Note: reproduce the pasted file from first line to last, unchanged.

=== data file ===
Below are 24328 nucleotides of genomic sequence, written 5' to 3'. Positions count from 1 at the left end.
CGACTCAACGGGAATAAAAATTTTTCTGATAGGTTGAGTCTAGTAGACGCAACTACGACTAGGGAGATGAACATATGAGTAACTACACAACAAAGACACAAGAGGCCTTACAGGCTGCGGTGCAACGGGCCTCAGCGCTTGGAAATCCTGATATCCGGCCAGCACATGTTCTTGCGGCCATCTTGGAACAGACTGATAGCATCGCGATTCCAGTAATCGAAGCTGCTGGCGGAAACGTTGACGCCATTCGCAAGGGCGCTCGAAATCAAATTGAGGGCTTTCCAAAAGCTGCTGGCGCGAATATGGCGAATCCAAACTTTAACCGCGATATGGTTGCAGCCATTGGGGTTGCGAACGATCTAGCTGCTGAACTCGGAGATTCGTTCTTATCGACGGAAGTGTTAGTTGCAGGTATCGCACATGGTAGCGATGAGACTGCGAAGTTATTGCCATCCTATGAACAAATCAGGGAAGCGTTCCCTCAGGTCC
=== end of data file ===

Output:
Below are 24328 nucleotides of genomic sequence, written 5' to 3'. Positions count from 1 at the left end.
CGACTCAACGGGAATAAAAATTTTTCTGATAGGTTGAGTCTAGTAGACGCAACTACGACTAGGGAGATGAACATATGAGTAACTACACAACAAAGACACAAGAGGCCTTACAGGCTGCGGTGCAACGGGCCTCAGCGCTTGGAAATCCTGATATCCGGCCAGCACATGTTCTTGCGGCCATCTTGGAACAGACTGATAGCATCGCGATTCCAGTAATCGAAGCTGCTGGCGGAAACGTTGACGCCATTCGCAAGGGCGCTCGAAATCAAATTGAGGGCTTTCCAAAAGCTGCTGGCGCGAATATGGCGAATCCAAACTTTAACCGCGATATGGTTGCAGCCATTGGGGTTGCGAACGATCTAGCTGCTGAACTCGGAGATTCGTTCTTATCGACGGAAGTGTTAGTTGCAGGTATCGCACATGGTAGCGATGAGACTGCGAAGTTATTGCCATCCTATGAACAAATCAGGGAAGCGTTCCCTCAGGTCC